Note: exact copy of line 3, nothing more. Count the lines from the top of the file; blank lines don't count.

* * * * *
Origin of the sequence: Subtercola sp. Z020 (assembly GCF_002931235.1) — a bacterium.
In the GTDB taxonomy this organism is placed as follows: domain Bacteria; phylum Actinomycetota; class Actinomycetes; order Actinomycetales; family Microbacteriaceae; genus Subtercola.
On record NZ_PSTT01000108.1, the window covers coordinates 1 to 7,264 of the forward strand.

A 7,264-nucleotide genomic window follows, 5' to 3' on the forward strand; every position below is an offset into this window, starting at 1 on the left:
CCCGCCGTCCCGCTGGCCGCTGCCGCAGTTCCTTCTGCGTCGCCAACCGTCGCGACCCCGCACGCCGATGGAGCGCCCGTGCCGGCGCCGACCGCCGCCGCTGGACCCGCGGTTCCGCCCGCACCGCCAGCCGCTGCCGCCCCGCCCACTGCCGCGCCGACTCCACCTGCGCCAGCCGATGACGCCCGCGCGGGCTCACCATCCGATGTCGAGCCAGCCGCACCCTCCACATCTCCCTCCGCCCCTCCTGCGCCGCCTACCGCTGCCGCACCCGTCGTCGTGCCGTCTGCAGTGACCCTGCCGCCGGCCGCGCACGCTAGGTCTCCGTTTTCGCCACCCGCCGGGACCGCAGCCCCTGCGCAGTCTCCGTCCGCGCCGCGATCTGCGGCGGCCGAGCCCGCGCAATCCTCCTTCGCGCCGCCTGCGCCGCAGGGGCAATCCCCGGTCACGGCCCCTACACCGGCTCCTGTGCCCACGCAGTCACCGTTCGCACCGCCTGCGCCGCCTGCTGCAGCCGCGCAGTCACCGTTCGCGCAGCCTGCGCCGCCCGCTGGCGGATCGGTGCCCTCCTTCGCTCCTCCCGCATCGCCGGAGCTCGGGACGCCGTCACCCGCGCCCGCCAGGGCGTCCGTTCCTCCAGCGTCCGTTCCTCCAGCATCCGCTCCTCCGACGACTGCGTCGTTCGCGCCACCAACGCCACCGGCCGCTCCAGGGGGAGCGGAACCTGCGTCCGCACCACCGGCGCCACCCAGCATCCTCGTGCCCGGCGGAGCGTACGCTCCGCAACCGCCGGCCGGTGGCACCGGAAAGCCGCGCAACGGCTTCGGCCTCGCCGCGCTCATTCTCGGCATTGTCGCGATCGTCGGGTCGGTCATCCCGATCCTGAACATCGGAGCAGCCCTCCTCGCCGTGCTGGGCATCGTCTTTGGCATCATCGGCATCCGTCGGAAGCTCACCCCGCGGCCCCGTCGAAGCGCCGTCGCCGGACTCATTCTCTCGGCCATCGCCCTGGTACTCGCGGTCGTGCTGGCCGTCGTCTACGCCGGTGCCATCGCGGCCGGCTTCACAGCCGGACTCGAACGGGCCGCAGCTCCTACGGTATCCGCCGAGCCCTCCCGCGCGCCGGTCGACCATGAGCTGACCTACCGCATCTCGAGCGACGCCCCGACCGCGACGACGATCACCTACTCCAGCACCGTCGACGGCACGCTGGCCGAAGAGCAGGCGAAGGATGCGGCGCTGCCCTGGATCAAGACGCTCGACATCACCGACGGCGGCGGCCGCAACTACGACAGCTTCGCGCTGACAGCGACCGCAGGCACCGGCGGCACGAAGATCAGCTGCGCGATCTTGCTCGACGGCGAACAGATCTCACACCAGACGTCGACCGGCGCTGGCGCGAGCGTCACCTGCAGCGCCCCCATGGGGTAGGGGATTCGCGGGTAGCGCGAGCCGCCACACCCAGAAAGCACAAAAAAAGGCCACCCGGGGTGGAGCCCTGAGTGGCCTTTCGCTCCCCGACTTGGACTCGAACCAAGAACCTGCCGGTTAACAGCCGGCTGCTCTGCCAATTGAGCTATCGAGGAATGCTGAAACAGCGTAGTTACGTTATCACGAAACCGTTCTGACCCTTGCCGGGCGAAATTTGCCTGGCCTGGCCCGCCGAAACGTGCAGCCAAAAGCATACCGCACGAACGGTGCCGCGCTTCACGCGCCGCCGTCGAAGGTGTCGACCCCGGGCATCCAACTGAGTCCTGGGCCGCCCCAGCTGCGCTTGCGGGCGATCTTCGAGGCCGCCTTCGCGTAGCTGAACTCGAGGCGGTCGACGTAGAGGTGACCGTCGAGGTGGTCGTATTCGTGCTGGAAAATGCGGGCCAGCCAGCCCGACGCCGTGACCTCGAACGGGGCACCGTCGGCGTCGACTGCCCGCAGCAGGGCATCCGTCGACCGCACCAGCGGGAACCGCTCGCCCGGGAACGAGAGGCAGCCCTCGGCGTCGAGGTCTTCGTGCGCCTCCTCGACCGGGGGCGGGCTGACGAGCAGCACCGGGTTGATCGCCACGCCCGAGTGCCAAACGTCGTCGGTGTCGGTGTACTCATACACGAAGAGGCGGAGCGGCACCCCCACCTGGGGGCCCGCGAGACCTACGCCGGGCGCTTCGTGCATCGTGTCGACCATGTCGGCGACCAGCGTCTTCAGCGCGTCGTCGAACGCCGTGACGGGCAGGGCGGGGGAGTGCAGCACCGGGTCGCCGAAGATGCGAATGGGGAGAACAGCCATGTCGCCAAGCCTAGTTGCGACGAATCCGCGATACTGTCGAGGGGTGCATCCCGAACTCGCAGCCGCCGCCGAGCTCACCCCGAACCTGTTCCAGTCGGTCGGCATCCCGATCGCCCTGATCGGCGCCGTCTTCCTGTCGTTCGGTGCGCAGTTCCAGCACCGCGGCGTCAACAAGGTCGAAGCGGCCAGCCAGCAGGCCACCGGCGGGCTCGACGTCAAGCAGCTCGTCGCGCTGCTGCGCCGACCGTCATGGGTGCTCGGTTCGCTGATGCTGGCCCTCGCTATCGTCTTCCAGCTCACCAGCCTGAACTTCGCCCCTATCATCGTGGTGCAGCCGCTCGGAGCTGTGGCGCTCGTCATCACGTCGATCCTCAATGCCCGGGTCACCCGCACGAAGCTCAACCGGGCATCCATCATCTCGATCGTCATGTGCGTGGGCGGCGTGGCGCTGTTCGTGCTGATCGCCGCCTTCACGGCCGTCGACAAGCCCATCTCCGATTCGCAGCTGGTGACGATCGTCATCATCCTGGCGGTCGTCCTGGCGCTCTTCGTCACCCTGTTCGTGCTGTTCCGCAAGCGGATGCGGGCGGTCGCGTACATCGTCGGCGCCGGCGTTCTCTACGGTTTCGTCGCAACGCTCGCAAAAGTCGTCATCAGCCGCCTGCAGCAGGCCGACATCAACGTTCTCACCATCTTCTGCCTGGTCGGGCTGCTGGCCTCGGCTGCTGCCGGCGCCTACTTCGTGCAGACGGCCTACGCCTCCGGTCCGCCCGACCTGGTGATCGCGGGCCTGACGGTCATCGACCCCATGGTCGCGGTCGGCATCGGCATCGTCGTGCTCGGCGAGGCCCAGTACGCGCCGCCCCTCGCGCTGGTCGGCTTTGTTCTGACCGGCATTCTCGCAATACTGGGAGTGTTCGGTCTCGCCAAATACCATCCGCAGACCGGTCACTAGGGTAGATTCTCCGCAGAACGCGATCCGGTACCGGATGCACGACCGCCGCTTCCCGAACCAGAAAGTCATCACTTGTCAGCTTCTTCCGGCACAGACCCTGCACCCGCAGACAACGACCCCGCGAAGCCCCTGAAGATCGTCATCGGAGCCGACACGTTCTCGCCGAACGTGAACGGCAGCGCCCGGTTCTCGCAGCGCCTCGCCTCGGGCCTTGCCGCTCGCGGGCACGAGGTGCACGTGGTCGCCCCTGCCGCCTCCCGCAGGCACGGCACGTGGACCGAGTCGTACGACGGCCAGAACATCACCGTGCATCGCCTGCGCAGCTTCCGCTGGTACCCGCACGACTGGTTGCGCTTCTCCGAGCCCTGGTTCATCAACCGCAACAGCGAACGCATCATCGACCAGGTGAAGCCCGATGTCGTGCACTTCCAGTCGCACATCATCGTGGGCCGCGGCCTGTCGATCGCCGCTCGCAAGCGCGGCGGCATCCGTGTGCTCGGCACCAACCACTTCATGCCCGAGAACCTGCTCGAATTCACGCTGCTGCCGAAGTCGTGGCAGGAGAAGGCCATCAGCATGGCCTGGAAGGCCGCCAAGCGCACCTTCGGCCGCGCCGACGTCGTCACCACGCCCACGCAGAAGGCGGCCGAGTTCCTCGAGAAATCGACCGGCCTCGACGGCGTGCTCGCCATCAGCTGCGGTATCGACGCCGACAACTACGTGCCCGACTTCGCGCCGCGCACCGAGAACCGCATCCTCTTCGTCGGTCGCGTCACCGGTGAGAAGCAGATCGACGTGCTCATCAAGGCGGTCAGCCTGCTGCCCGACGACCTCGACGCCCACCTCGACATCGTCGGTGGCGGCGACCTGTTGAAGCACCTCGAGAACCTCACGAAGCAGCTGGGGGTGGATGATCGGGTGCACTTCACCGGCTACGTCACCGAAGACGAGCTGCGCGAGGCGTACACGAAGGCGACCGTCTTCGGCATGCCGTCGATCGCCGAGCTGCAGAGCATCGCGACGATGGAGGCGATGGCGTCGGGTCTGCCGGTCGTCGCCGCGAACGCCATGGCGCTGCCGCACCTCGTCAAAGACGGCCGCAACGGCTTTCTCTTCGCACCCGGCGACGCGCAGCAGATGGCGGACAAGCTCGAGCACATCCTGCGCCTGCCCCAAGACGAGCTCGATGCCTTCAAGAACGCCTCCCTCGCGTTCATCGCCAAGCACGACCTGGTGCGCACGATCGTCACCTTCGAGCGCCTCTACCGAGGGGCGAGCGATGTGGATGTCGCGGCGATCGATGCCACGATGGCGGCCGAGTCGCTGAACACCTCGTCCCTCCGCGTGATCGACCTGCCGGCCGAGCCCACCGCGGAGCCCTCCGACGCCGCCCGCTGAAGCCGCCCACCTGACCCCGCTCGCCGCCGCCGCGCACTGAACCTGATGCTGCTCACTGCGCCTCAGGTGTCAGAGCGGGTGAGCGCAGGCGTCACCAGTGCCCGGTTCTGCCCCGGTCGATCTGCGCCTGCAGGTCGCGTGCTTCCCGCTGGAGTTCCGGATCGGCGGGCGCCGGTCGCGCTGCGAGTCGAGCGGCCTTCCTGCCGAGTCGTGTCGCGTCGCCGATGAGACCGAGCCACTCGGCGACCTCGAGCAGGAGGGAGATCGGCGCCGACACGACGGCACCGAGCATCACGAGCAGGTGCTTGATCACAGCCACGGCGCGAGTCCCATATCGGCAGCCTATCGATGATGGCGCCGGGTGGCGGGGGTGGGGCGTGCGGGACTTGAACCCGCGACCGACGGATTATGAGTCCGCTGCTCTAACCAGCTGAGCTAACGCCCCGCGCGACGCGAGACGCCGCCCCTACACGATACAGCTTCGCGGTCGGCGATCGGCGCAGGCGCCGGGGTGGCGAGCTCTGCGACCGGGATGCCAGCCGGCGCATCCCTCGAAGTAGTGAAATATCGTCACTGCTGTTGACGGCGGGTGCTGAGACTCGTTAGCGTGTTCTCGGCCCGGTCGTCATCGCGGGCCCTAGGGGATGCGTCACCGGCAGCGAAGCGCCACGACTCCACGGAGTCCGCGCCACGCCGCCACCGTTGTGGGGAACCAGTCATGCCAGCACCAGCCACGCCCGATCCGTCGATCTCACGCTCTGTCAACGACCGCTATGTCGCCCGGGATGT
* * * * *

On record NZ_PSTT01000108.1, the window covers coordinates 1 to 7,264 of the forward strand.